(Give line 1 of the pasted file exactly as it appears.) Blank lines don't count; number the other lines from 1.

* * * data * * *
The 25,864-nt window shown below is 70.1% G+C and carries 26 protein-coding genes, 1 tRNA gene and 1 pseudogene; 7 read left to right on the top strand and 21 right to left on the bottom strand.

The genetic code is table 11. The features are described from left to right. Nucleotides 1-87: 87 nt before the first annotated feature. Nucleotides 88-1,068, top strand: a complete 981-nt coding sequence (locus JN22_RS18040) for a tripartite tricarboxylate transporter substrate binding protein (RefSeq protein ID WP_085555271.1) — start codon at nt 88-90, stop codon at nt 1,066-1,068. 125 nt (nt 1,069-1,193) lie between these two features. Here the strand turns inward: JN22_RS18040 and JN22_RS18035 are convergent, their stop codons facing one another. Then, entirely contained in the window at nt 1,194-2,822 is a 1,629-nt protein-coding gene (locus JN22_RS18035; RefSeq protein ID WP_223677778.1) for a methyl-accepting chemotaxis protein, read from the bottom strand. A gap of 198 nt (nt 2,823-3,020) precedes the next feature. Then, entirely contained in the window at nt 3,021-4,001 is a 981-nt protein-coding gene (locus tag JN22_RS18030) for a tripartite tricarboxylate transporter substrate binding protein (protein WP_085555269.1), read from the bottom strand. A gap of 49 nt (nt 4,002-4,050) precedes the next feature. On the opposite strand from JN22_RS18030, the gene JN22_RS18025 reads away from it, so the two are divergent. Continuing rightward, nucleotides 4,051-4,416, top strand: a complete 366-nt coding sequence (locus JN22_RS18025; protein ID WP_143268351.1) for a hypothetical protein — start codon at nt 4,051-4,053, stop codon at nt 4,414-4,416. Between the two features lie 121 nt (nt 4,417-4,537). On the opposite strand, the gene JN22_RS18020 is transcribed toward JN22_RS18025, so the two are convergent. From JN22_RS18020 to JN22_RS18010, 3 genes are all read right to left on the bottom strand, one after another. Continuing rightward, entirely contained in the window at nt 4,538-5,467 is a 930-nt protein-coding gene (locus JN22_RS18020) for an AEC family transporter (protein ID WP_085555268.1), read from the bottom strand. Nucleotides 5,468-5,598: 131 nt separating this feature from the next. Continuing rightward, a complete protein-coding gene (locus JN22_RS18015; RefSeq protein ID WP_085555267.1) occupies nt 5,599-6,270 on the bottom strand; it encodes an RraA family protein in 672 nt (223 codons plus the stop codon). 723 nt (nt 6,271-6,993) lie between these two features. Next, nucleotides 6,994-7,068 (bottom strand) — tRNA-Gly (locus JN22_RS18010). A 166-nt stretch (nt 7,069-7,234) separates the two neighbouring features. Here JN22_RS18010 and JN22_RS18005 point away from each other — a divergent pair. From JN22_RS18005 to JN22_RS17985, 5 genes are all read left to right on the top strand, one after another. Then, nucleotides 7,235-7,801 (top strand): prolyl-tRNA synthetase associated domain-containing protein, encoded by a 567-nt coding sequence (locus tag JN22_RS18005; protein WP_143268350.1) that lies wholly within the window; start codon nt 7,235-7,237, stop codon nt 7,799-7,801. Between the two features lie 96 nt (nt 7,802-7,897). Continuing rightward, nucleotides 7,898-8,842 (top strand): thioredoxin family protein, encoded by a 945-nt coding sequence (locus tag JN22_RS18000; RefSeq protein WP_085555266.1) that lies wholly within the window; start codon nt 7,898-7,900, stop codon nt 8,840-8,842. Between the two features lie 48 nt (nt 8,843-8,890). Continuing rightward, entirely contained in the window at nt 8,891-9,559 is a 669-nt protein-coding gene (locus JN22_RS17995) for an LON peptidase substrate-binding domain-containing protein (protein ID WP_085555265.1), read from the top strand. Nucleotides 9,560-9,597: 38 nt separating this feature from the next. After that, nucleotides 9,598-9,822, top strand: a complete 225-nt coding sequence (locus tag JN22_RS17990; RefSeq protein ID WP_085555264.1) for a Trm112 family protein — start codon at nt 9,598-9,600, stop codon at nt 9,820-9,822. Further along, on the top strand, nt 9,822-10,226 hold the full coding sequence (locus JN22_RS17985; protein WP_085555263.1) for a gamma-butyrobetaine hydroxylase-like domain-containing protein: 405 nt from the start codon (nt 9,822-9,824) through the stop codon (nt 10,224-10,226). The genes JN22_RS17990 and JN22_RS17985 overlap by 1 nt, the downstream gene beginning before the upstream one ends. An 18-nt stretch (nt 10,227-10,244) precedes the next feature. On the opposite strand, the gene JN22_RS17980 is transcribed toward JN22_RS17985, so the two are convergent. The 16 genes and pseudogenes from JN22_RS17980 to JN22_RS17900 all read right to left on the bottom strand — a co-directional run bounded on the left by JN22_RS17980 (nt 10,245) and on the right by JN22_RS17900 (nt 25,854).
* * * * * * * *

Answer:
The 25,864-nt window shown below is 70.1% G+C and carries 26 protein-coding genes, 1 tRNA gene and 1 pseudogene; 7 read left to right on the top strand and 21 right to left on the bottom strand.